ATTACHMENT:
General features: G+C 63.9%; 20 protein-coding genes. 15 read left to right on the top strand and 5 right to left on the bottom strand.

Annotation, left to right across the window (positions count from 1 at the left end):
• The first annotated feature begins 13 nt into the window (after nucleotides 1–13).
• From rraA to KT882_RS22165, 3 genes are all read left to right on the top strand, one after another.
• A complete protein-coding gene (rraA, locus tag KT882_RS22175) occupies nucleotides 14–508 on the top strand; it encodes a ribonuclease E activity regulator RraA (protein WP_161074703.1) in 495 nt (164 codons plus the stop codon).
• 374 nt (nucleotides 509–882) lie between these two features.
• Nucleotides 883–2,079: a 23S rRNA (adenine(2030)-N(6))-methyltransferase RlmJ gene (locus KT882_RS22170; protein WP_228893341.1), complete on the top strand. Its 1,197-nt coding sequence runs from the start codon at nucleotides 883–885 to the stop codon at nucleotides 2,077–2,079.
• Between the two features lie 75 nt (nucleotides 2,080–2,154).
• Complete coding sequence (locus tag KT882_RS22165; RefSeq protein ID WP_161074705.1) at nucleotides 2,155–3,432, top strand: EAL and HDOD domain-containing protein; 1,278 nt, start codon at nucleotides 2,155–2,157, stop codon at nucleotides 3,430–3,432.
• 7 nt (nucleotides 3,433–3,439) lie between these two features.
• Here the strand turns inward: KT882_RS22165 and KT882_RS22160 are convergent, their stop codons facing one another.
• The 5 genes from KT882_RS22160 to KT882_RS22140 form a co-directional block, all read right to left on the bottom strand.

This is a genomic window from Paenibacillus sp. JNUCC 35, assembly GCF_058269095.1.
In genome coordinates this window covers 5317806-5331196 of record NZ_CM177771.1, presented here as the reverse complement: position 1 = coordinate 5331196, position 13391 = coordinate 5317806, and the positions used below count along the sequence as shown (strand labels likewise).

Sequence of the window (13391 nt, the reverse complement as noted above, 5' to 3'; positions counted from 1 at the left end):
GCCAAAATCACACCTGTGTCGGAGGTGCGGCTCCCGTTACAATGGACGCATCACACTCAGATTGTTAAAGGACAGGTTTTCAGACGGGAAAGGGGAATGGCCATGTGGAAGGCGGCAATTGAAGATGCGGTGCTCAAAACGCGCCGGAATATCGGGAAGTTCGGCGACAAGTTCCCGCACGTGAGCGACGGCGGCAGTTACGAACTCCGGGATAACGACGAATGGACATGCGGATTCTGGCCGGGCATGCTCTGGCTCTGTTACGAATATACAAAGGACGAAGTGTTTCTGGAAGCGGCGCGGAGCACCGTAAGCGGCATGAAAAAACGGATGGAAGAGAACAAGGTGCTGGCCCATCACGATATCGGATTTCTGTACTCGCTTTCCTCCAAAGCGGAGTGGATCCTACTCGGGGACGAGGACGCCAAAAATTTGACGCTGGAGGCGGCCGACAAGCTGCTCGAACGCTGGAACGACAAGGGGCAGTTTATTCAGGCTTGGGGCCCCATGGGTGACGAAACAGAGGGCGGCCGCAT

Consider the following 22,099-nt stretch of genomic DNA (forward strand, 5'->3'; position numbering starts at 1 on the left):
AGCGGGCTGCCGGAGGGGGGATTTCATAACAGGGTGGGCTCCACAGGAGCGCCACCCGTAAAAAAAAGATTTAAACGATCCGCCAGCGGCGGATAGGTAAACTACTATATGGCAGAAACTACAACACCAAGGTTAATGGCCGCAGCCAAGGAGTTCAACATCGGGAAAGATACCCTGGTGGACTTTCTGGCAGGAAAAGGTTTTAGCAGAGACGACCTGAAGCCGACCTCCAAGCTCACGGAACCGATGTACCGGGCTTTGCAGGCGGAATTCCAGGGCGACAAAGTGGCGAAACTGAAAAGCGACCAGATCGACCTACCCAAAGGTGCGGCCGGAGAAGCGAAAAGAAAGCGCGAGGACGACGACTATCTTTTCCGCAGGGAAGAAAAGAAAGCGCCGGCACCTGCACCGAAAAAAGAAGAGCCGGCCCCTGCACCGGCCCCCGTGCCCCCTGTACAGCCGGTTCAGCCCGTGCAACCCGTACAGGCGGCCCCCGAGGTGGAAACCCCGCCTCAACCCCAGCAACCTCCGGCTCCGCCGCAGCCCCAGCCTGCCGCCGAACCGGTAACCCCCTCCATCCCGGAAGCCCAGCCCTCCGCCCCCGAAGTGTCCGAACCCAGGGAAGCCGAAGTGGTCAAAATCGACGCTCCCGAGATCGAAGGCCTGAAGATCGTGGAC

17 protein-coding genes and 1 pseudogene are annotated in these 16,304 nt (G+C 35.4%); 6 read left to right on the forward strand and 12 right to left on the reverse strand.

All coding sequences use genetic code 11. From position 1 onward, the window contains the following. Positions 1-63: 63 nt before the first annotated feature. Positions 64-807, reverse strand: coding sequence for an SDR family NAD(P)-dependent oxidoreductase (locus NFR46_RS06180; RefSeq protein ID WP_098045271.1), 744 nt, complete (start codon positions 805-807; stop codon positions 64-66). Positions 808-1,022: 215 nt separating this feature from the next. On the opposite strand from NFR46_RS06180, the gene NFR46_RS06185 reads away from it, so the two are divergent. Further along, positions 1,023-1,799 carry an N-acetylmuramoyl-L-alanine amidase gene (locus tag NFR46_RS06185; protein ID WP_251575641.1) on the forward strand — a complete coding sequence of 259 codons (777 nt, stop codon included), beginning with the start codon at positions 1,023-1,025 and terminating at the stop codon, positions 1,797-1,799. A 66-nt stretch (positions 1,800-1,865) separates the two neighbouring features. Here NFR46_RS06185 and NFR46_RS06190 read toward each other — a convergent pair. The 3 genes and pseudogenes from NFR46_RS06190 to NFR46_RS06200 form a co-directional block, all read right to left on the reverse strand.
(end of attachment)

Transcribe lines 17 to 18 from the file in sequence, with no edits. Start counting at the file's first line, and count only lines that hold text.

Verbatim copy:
Consider the following 22,099-nt stretch of genomic DNA (forward strand, 5'->3'; position numbering starts at 1 on the left):
AGCGGGCTGCCGGAGGGGGGATTTCATAACAGGGTGGGCTCCACAGGAGCGCCACCCGTAAAAAAAAGATTTAAACGATCCGCCAGCGGCGGATAGGTAAACTACTATATGGCAGAAACTACAACACCAAGGTTAATGGCCGCAGCCAAGGAGTTCAACATCGGGAAAGATACCCTGGTGGACTTTCTGGCAGGAAAAGGTTTTAGCAGAGACGACCTGAAGCCGACCTCCAAGCTCACGGAACCGATGTACCGGGCTTTGCAGGCGGAATTCCAGGGCGACAAAGTGGCGAAACTGAAAAGCGACCAGATCGACCTACCCAAAGGTGCGGCCGGAGAAGCGAAAAGAAAGCGCGAGGACGACGACTATCTTTTCCGCAGGGAAGAAAAGAAAGCGCCGGCACCTGCACCGAAAAAAGAAGAGCCGGCCCCTGCACCGGCCCCCGTGCCCCCTGTACAGCCGGTTCAGCCCGTGCAACCCGTACAGGCGGCCCCCGAGGTGGAAACCCCGCCTCAACCCCAGCAACCTCCGGCTCCGCCGCAGCCCCAGCCTGCCGCCGAACCGGTAACCCCCTCCATCCCGGAAGCCCAGCCCTCCGCCCCCGAAGTGTCCGAACCCAGGGAAGCCGAAGTGGTCAAAATCGACGCTCCCGAGATCGAAGGCCTGAAGATCGTGGAC